“People ask me who my role models were growing up, and they were really all men,” Devi adds. “There were people like Patti Smith and Joan Jett, and I loved the Pretenders, but it always bothered me that when it came time to play the solos, a male guitar player did that. And it bugged me. I wanted to play the solos. What was the deal with that? It couldn’t be that hard, I figured. So I was into the Sex Pistols and Led Zeppelin and bands like that.
“The one exception was Bonnie Raitt, who was one of the first women I ever saw play electric guitar,” she adds. “I was just thrilled by that. I love her slide playing. And she blurbed my book, which was very exciting for me. She’s very generous when it comes to the blues and very supportive of anything that tries to bring the blues to a new generation.”
For that reason, Devi became involved with Fender’s Girls Rock Nation program.
“The thrust of the program is to have young girls have role models to pick up instruments earlier,” she explains. “When I was growing up, I’d read guitar magazines and there was not a single woman in them, unless she was wearing some sexy leotard straddling a guitar. It was really frustrating. But then Daisy Rich came out with this line of guitars for women, and I wound up going to a trade show and I wound up stalking the Fender guy. I gave him a copy of my CD and I showed him that I played a Strat, and they took me on as a spokesperson. Girls Rock Nation is a separate website that they have and artists like Avril Lavigne and Ana Popovic, the great blues guitarist, and some really top-notch artists on the site to encourage girls. It’s not just about picking up the guitar, their slogan is for women to ‘rock whatever you do.’ Which I think is a really great message for young women, and I really appreciate the chance to be a role model for them.”
While Devi has worked as a writer and editor, she didn’t start out with the intention of writing a book about blues.
“I came to New York with this great love of the blues, but when I got here, I pretty much played in punk bands,” she explains. “Nobody wanted to jam or have me play anything bluesy. So I got away from it for a while. Then a few years ago, I was a little bored intellectually and was trying to figure out something to do, and I had some work as an editor for Blues Revue magazine. And I thought, I’m bandying about these terms like mojo and hoodoo like I know what they mean, but do I really know? And more interestingly, where do words like that come from?”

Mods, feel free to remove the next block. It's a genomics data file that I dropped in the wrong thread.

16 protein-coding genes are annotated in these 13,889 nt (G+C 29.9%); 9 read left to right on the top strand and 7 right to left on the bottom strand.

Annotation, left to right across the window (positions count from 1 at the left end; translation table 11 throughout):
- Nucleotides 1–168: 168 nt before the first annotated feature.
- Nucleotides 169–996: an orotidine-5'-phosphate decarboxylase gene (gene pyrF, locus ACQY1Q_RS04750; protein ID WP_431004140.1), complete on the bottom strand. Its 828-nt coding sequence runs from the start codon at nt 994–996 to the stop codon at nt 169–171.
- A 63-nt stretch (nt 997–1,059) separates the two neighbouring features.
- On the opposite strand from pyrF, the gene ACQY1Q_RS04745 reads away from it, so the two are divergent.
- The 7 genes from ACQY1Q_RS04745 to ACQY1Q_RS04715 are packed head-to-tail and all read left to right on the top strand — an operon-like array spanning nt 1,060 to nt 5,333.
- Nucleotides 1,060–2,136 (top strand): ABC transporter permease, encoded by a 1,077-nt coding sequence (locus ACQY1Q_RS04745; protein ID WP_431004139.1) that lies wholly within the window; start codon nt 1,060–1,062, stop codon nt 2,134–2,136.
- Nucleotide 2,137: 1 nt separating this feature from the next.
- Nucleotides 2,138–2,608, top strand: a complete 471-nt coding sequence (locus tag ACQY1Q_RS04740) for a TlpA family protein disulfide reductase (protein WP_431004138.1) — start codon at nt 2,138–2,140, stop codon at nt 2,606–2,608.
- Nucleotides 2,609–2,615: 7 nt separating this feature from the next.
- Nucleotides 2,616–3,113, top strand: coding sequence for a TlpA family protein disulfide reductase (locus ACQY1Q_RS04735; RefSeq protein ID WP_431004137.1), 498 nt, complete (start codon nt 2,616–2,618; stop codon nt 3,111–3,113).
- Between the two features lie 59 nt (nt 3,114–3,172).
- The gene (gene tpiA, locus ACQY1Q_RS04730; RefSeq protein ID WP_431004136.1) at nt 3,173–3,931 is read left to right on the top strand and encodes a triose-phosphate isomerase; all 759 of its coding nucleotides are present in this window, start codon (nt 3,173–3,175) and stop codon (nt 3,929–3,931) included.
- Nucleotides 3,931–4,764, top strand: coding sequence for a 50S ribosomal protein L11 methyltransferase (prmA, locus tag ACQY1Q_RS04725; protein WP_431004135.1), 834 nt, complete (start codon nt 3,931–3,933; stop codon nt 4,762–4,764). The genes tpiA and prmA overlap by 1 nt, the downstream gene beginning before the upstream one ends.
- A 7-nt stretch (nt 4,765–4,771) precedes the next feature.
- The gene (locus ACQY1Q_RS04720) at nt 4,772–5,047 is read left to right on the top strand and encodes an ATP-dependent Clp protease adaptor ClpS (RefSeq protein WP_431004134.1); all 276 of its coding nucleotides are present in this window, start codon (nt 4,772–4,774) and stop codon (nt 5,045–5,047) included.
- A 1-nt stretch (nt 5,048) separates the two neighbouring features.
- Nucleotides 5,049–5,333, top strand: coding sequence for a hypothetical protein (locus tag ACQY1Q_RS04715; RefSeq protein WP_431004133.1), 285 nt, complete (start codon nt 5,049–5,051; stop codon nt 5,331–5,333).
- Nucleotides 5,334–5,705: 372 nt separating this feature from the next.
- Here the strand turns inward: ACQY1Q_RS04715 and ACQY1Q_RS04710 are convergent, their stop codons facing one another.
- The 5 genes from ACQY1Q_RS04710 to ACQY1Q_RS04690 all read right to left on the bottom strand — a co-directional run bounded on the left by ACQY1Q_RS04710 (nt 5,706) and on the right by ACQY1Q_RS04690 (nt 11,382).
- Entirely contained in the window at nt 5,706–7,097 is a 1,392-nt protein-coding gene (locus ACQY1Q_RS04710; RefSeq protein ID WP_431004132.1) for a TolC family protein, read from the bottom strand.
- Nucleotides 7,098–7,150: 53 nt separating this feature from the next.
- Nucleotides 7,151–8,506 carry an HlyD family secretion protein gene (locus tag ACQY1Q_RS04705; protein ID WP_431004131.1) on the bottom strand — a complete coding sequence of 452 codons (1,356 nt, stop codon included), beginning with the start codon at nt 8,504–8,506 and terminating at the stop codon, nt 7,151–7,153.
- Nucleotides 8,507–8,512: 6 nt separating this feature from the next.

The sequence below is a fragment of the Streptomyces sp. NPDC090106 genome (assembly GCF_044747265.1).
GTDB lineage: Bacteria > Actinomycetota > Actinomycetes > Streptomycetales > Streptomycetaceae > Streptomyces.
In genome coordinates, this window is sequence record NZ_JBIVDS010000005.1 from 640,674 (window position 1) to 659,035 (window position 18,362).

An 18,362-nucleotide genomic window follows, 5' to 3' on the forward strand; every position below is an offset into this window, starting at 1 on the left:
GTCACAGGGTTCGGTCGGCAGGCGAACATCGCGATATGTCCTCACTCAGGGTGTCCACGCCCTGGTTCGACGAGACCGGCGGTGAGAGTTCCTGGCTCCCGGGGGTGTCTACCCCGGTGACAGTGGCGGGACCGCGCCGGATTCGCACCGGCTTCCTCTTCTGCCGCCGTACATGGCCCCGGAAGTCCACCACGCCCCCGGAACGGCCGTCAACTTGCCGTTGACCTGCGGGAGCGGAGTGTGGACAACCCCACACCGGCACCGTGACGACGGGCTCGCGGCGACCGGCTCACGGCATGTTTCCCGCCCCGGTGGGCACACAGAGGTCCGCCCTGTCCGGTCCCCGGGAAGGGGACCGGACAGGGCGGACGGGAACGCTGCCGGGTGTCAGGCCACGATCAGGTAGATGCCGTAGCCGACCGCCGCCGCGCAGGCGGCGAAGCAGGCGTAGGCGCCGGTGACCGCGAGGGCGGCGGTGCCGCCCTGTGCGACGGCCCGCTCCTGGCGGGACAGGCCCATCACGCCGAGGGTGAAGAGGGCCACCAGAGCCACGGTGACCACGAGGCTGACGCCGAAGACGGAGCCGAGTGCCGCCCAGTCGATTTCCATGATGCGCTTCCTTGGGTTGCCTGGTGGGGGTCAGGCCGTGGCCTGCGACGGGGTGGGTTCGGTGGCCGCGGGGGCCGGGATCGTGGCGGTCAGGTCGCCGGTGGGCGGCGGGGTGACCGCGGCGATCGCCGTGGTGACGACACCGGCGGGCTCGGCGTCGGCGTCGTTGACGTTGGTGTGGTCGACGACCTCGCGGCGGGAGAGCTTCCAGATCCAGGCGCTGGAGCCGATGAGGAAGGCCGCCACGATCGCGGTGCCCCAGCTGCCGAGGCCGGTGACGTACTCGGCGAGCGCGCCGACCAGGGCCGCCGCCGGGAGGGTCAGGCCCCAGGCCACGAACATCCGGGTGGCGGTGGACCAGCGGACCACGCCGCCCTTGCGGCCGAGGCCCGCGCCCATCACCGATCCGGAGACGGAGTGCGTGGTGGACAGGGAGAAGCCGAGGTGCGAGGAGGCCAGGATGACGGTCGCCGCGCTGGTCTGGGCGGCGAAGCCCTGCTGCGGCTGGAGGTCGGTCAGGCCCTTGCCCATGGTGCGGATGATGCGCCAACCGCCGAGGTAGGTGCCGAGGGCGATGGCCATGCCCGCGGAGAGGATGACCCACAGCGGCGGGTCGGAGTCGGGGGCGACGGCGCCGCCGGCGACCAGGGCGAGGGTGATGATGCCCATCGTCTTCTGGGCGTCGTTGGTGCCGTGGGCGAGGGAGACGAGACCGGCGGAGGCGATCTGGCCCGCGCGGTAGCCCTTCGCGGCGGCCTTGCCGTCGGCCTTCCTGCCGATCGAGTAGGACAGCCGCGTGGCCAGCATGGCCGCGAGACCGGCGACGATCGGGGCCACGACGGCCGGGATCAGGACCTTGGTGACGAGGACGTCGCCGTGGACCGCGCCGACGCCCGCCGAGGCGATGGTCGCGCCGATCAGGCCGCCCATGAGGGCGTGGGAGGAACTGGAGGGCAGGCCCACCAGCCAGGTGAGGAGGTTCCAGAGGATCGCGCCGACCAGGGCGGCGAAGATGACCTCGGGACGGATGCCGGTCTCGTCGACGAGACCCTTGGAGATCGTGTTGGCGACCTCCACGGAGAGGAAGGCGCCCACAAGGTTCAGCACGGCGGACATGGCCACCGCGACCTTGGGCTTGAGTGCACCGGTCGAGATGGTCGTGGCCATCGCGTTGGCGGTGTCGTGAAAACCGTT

Her interest in the etymology of blues terms led her to realize that while there were plenty of academic books on the topic, very few authors had actually interviewed blues artists to get a firsthand account.
“Nobody was asking these people, what does the word mojo mean to you? So I thought, that’s a contribution I can make, and that’s how I wound up writing the book.”
Devi has high praise for Achenbach and Ladies On The Mic. “Beth just sets up these great events around Jersey City to bring together female poets and singers and musicians to do these shows, so I was very pleased that she asked me to do this show,” she says enthusiastically. “I usually play through a big Marshall amp and I have my band members with me, but it’s fun sometimes to just bring my Strat and do a quiet solo set.
The band – which is just called Devi – temporarily lost its regular bassist, Dan Grennes, who is touring with the national company of the Green Day musical “American Idiot.” So Kevin Hummel – brother of drummer John Hummel – has stepped in and the band plans on performing regularly in area clubs.
“It’s really amazing having a pair of brothers in the band,” she says enthusiastically. “It’s almost like they have this mental telepathy, they always know what the other is going to be doing, and it’s been really exciting playing with them.”
Devi will play at Groove On Grove Wednesday, April 11, with Sylvana Joyce & The Moment and the Static Sea. The next Ladies On Mic takes place April 25 at the Groove On Grove series outdoors at the Grove Street PATH Plaza.
Also, Devi’s new album is available for free. You can download it from her website.
Photos by Jim Testa
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Jim Testa is the editor of Jersey Beat, an online fanzine that has been covering the local music scene (first in print, now on the web) since 1982. He is also the host of Rock N Roll Gas Station and writes regularly for the Star-Ledger, Ghetto Blaster, and other publications.